What’s the difference between our native and Spanish bluebells?

We are fortunate at Granville’s wood to be blessed with a stunning late spring carpet of native bluebells. They not only look spectacular in the mottled late afternoon sun, but also provide a vital food source for our early rising woodland pollinators and insects who, in turn, feed our dazzling array of feathered friends who call our memorial woodland ‘home’.

Once a common sight in woodlands across the country, they find themselves under threat from, not only the all too familiar menace that is the loss of habitat, but, also from a far more unsuspecting and devious source – the Spanish bluebell!

The Spanish bluebell is on the long list of plants and animals that has been brought over to the U.K. with the most innocent of intentions, but, with disastrous consequences. They not only out compete our native species, they actually cross pollinate with them and are well on their way to breeding them out of existence.

So, how do you tell the difference between our vulnerable native beauties and their continental, bullying cousins? The most effective way is by the colour of their pollen. Our native bluebells always, without fail, will have an off white/cream coloured pollen, whereas, the invading Spanish can have a varying green to blue pollen ….. but never white.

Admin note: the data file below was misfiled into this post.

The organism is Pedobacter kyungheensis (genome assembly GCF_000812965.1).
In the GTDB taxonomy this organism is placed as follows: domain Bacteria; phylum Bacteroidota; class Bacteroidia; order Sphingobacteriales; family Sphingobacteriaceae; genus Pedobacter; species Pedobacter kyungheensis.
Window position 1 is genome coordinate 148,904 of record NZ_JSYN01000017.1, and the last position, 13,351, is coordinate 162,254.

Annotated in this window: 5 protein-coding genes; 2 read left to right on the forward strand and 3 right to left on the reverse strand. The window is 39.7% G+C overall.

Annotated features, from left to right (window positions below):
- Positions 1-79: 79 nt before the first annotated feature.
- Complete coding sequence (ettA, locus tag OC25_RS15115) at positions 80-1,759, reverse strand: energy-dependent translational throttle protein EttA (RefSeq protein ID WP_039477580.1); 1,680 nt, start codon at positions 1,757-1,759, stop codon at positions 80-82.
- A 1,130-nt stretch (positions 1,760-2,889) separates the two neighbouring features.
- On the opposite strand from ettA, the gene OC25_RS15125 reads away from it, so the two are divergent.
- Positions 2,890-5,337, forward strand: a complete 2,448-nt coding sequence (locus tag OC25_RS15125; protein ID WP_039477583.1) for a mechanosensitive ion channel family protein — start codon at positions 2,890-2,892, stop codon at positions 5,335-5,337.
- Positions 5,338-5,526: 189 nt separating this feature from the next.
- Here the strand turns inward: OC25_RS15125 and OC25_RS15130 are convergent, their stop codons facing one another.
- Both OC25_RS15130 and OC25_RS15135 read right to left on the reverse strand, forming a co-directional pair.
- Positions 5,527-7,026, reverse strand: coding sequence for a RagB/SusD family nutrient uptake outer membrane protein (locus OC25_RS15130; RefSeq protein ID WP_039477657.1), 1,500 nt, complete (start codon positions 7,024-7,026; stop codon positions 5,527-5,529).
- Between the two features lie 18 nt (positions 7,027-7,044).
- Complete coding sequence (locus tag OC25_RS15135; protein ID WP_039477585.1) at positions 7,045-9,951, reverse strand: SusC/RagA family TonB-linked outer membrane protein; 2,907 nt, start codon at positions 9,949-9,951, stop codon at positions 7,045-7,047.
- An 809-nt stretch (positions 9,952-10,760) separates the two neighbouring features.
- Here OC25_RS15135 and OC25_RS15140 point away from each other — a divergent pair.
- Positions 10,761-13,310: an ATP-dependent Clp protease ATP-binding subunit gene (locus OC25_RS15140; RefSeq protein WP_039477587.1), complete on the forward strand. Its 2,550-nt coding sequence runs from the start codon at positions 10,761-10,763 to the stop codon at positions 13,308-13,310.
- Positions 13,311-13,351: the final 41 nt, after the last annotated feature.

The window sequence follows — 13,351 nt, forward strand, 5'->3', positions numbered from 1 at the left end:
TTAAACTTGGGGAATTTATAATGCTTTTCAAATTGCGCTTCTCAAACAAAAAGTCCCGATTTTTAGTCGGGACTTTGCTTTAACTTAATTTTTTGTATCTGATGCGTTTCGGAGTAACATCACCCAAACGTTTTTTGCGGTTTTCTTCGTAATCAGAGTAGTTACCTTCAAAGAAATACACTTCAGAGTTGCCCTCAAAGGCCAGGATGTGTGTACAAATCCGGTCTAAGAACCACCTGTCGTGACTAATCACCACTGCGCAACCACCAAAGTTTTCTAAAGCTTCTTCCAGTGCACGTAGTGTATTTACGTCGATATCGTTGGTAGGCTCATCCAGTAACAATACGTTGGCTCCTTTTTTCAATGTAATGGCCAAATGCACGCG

Call me bias, but, our native bluebells are also far more attractive with their more vivid and deeper blues and with their dainty bell-like flowers, usually hanging to one side and facing downwards (hence the name, blue-‘bell’). Now that we know what these beastly invaders look like and how they are making life more difficult for our placid natives, what can we do?

For a start, if you have a fancy for the spring time spectacle that is the bluebell bloom in your garden, ensure that they are native bulbs that you plant. If you are lucky enough to have a local woodland, do not, in any instance go and relieve them of the threatened native bluebells.

This is a crime and believe me, if I caught anyone doing this, I would not think twice about reporting them …… or worse! Buy your bulbs from a licensed, reputable dealer who can prove their origin and then pat yourself on the back in the knowledge that you are doing your bit to help with one of our most iconic, beautiful and ecologically vital national treasures in their battle against the foreign invaders.